But it wasn’t always a routine matter of taking off with the Mystéres from Pathankot. More often than not, they would go to Ambala after their mission. Then, we would have to rendezvous with them on their way to the target for their mission next day. This took quite a bit of doing. The timing had to be perfect as nobody had the fuel to orbit around and join up. When the Command tried it the first time, the orders came to us to be at a specific landmark at a precise time, to the second!! We were there precisely sighted them well in time and were turning to join them when one of the pilots noticed us and excitedly started shouting “Bogeys, bogeys to starboard”. Command had forgotten to tell them that they were getting escorts!! We quickly told them, fortunately we were on the right channel, that we were the escorts. There was great relief in the voice of the Mystere leader when he said “Roger, Roger”. Next time onwards, we arranged the rendezvous between the squadrons and it worked out well.

With the Canberras the problem was different, especially with the Bombers and not so much the Intruders. Their idea of low flying was about 1000 feet!! We had to be like shepherd dogs, breaking R/T silence and literally screaming at them to ‘get down’. This was especially so while returning from a mission, We could never be sure that enemy aircraft were not following us and they would easily spot the large Bombers when they are not really low.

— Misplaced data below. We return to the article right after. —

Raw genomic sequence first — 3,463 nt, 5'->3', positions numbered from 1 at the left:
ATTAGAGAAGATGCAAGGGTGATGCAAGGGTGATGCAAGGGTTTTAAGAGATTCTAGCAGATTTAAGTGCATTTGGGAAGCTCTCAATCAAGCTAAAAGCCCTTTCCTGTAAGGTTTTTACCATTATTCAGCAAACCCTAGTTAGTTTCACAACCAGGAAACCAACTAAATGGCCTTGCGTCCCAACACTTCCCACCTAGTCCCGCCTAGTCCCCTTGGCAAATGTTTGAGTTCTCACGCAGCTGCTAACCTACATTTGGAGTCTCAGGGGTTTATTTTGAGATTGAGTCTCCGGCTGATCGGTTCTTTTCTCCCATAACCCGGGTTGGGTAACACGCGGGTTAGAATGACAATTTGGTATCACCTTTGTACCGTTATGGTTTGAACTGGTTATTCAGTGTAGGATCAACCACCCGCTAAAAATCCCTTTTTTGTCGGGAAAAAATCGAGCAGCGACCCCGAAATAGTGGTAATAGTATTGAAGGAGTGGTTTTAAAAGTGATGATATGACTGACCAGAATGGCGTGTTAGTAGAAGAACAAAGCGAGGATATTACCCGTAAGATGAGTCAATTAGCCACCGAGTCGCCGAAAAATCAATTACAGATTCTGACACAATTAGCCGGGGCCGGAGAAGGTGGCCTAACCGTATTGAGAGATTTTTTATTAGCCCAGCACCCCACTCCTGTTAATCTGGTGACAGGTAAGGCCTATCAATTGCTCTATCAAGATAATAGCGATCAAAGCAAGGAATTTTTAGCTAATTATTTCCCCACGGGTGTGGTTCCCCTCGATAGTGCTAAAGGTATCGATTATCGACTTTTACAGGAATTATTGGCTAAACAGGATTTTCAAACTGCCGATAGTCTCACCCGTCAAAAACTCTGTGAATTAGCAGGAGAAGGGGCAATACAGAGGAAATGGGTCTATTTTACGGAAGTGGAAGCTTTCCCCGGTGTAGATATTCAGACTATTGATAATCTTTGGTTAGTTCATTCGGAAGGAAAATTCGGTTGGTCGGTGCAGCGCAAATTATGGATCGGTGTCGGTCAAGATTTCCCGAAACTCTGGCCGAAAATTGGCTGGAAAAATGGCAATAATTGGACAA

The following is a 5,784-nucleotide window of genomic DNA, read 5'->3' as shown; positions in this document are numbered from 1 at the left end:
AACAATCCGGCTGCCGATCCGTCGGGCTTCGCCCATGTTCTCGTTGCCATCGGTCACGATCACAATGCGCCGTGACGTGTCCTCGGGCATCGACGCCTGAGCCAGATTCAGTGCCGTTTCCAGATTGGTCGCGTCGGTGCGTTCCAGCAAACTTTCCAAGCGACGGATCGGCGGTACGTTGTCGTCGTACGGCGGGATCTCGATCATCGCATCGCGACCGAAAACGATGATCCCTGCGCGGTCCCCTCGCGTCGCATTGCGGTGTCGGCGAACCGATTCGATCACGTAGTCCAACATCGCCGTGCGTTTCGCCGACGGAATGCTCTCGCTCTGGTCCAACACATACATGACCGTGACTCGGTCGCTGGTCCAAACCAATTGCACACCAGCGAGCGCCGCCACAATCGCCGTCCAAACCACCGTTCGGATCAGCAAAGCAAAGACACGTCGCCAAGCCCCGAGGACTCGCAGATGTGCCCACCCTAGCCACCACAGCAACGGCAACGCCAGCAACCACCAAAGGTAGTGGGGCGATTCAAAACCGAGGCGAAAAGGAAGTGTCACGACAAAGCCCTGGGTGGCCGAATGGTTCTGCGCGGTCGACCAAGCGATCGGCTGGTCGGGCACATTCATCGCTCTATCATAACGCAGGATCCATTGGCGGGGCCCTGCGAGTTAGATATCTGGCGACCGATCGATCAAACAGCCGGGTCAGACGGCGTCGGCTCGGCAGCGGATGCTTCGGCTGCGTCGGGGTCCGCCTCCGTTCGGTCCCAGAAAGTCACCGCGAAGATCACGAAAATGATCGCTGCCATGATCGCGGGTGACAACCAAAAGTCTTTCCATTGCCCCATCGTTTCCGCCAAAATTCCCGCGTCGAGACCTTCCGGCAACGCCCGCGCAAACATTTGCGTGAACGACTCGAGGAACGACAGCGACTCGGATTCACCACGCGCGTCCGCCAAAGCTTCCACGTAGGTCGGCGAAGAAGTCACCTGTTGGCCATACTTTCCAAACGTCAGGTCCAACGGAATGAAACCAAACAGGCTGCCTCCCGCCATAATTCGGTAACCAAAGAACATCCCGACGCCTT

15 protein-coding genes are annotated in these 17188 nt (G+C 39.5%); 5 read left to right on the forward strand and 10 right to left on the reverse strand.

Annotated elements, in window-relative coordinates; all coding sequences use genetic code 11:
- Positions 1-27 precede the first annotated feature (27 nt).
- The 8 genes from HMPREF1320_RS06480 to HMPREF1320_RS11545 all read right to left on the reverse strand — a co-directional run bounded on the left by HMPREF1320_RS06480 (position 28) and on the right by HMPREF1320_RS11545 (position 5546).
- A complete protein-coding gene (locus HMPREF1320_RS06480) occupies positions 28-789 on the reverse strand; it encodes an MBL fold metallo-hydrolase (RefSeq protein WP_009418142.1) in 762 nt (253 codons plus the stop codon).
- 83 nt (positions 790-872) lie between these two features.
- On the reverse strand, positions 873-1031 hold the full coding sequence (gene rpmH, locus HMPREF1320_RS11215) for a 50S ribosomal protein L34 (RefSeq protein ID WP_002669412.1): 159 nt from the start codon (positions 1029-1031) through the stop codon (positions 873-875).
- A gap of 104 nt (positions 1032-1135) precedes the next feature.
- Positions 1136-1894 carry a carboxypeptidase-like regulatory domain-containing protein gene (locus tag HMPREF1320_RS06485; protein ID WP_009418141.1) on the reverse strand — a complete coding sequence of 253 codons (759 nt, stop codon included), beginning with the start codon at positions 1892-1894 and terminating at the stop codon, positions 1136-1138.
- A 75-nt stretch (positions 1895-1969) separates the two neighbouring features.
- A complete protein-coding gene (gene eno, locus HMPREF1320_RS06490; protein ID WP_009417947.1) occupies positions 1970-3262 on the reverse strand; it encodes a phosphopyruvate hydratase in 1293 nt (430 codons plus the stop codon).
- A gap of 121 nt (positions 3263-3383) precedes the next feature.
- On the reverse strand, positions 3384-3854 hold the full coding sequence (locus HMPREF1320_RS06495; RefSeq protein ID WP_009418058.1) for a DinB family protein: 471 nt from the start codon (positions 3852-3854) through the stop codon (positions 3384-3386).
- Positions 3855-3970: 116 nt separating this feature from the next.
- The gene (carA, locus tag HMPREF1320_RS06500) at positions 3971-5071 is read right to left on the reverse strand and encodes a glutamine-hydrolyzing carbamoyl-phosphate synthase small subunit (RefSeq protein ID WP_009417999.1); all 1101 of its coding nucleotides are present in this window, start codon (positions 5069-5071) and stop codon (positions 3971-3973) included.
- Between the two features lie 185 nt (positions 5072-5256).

We had a natty way of joining up with them for escorting. They would give a coded call two minutes before reaching overhead Pathankot. We would scramble from ORP and lift off just in time to come up on either side of the formation as they flew past the runway.

Our endless CAP sorties from half an hour before dawn to half an hour after dusk was really painful physically and mentally. Our endurance time was about one hour and so you can work out how much of effort went into it. Not once were we attacked but we were at high tension throughout. After half the sortie was over we would reverse the orbit to give relief to our neck and arm muscles and to an extent our butts!! We found a new problem while doing the CAPs. The Hobson Unit that controlled the movements of the slab tail would freeze if we kept on orbiting with more or less the same position of the elevator. We had been everlastingly having a problem with this unit over the years and had recently lost some aircraft due to its malfunction. So, when we found this problem, all we could do was to periodically porpoise the aircraft to circulate the hydraulics.